In the summer of 2017, Kode Maya decided to work on just a couple of songs for two months, and see what happens when youʼre not in a hurry. The result is the newly released single ʼMosquito/Surrenderʼ. Kode Maya is a nostalgic duo, always using references from the music and culture that was popular during their upbringing, or even before. Hopefully not done in obvious ways, references from everything from Deftones, Steely Dan, Beastie Boys and Thin Lizzy, to old Swedish television shows can be heard on the new tracks. The skilled drummer Daniel Hjerppe was hired to play and record the drums. All the other instruments are handled by Henrik and Sebastian.
The Tambourine Girls are a four-piece band from Sydney, Australia. Formed by ex-Deep Sea Arcade guitarist Simon Relf, the band released their debut EP 'The End of Time' in 2014, and followed up with their debut, self-titled LP in 2016. Frontman Simon Relf has toured extensively as a solo act supporting Dustin Tebbutt and Megan Washington, and the band are set to release their second LP in early 2018. "You Don't See Me" is the first single from that second LP. The album is the first ever to be recorded at Golden Retriever Studios in Sydney, run by Simon Berckelman (The Philadelphia Grand Jury) and was engineered by Tim Whitten (The Go Betweens, Lupa J, The Church, Augie March) and mixed by Nick Franklin (Australia, Richard In Your Mind, Matt Corby). "This track is my take on Bob Dylan's 'Talkin World War III Blues.' There's a line in there that could save the world if it were considered more often: "I don't blame him too much though he didn't know me," explains Simon. The song has a driving, robotic rhythm contrasted with sweeping synth-like guitars and a loose, almost conversational vocal melody. The tension is released in the final verse with the bittersweet resolution: "I think you loved me completely in darkness, so that's where I'll be.""You Don't See Me" was released through MGM on 11/17. with an intimate NSW launch gig at Sneaky Possum in Chippendale on 11/23.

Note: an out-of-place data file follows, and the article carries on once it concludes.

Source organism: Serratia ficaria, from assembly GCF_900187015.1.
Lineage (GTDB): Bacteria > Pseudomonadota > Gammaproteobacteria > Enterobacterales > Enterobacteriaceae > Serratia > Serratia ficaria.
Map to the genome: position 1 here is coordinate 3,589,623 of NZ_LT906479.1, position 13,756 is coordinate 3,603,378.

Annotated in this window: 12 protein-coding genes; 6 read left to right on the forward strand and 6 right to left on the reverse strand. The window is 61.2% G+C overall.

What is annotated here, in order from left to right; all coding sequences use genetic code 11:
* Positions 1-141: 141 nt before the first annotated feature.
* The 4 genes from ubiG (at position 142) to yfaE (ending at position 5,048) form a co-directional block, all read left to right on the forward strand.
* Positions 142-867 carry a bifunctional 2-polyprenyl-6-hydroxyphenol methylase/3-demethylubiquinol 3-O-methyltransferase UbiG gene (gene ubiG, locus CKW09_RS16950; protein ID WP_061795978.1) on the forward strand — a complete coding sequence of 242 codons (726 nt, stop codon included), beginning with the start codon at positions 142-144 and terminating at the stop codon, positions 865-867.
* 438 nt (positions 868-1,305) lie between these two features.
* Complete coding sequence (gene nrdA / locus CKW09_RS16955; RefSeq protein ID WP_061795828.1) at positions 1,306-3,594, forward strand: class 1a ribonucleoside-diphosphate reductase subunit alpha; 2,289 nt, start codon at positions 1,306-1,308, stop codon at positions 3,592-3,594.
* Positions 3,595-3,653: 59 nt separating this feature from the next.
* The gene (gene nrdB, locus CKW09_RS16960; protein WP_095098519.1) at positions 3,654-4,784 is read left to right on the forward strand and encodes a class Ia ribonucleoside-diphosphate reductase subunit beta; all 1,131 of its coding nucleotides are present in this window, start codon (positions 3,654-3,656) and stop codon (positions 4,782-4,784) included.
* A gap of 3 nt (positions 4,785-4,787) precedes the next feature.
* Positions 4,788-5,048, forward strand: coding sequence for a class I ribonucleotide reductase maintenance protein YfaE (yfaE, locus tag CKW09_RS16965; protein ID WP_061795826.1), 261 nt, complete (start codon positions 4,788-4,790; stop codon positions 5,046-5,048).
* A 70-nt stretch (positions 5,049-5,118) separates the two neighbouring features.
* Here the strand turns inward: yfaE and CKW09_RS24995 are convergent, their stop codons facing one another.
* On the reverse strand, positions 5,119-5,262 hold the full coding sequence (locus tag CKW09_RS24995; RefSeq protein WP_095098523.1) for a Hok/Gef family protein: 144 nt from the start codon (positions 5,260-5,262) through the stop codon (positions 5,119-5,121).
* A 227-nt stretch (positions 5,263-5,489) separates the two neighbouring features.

Ali Murray is an ethereal folk songwriter/musician from the cold isle of Lewis in the north of Scotland. He writes dark atmospheric folk music with lush sweeping dreamy soundscapes and Celtic-twinged instrumentation. His new album LAND OF EVERGONE strikes a balance that is intimate and soaring, peaceful and haunting, sad and quietly joyful, delicately reverberating with Murray's dreamy voice and guitar playing.
Orellana is a neo-classical/post-rock collective hailing from Bristol, UK. Their new album “52”, released in late December, brought in the new year with it’s explosive and intricate sound. The project’s music transcends genre definitions in order to focus on a broad, diverse concept that is more emotional than tangible. This particular release is full of rich and diverse arrangements, but it is also a powerful exercise in minimalism, one that showcases the strength of very few notes placed in the right spots. The simplicity of the arrangement is actually one of the strongest aspects of this entire release: there’s a palpable stillness created by the long, drone notes in the background, which almost makes you feel like the world is happening in slow motion. When the chords and notes change, it feels quite monumental due to the beautiful contrast between the stillness of the background textures and the expressive sound of the guitar-based melodies.